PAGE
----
"We have a plan here that we believe in," MLS Commissioner Don Garber said during a news conference. "A plan that we believe will take the sport to a higher level."
It's an aggressive plan that has seen the 20-year-old league double in size since 2004 despite the fact it says it is still losing more than $100 million a year.
Expansion teams began play in Orlando and New York City this season, giving MLS 20 franchises. And teams in Atlanta and Los Angeles will be begin play in 2017, a season ahead of Minneapolis, leaving Garber one short of the 24 teams he wanted by 2020.
Minnesota United FC, with a broad-based coalition of local investors led by Bill McGuire, beat out a deep-pocketed group headed by Minnesota Viking owners Mark and Zygi Wilf. McGuire, the former CEO of UnitedHealth Group, will operate the team alongside
As MLS has expanded geographically, adding teams in Canada, the Southeast and the Pacific Northwest since 2009, it has also managed to attract high-powered ownership groups. The Atlanta franchise will be operated by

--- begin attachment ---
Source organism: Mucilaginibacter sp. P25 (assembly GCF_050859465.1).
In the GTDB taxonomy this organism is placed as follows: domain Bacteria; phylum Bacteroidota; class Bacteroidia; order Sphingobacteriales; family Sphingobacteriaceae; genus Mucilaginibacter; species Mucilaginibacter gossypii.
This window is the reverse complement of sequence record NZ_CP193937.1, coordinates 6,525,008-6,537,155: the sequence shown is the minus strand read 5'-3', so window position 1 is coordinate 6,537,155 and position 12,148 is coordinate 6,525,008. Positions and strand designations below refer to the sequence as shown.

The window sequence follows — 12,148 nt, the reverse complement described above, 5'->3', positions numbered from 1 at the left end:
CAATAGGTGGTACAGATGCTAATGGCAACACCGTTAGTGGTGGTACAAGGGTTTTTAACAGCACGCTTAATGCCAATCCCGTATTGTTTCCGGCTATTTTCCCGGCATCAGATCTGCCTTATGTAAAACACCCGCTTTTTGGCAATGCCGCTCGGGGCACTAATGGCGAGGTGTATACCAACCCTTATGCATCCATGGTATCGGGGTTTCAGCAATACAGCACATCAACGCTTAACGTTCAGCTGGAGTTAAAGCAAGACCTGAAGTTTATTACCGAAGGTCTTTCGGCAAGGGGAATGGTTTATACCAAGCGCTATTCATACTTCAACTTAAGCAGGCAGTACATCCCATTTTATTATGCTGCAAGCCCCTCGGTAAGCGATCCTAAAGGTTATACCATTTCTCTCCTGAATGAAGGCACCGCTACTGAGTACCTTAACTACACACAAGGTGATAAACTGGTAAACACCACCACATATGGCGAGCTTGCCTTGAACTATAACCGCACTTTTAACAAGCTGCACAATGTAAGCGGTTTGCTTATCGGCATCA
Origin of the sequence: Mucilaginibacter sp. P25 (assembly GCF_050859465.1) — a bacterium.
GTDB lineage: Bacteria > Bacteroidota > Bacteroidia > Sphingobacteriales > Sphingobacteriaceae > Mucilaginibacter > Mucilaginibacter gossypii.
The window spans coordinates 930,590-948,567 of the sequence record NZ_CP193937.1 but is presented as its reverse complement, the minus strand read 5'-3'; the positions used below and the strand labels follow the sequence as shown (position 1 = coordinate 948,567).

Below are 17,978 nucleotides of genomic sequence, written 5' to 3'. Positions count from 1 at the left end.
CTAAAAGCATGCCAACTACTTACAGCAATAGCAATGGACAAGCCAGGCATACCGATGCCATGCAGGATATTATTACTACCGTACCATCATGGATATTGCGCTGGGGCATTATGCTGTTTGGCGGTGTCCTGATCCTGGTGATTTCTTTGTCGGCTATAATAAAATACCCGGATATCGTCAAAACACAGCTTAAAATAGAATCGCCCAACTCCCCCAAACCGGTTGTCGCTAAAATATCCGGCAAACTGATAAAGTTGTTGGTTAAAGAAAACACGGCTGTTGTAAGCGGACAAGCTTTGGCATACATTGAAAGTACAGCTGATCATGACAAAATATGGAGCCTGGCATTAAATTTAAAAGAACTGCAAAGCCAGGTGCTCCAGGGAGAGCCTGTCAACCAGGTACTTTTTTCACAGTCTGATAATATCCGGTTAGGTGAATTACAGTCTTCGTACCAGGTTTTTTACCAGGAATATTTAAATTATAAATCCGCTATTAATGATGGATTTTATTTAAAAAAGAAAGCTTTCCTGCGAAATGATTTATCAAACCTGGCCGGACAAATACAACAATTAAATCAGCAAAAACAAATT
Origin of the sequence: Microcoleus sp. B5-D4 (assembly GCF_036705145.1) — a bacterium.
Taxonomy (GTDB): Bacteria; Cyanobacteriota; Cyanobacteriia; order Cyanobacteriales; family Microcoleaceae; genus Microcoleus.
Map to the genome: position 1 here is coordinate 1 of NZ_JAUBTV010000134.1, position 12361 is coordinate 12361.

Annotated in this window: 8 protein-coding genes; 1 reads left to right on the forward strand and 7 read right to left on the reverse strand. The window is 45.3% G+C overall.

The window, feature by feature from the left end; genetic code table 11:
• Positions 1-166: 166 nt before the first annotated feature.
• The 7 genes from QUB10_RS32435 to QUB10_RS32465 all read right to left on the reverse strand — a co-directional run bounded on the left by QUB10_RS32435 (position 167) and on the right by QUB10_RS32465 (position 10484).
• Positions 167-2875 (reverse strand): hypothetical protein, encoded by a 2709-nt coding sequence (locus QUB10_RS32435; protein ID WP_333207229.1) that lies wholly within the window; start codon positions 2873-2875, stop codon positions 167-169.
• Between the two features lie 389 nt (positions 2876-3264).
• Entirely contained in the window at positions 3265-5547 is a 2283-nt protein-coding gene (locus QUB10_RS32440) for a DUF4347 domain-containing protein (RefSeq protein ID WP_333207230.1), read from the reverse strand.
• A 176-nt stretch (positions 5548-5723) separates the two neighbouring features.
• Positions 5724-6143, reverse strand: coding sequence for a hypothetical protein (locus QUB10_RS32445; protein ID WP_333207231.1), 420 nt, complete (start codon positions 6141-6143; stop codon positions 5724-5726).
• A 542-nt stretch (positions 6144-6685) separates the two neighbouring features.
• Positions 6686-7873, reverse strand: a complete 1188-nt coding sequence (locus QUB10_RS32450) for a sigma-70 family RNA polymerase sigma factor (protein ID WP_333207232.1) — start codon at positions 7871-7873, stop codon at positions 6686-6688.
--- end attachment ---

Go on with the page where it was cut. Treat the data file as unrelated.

Despite the fact that MLS has never turned a profit, new investors say they are drawn to the league by its rapid growth. Not only has MLS doubled its number of franchises in 11 years but average attendance topped 19,000 for the first time in 2014 -- more than either the NBA or NHL averaged. Last spring the league signed a record eight-year $720-million broadcast deal and Forbes Mexico ranks three MLS team -- the
Minnesota United, founded in 2010 and currently playing in the second-tier North American Soccer League, plans to build a soccer-specific outdoor stadium in downtown Minneapolis, near the Twins'
Garber will now turn his attention to stalled attempts to place a David Beckham-owned franchise in Miami. Those plans have long been discussed but the Beckham group has been unsuccessful in winning support for a downtown stadium in that city, something Garber considers a requirement for awarding franchise rights.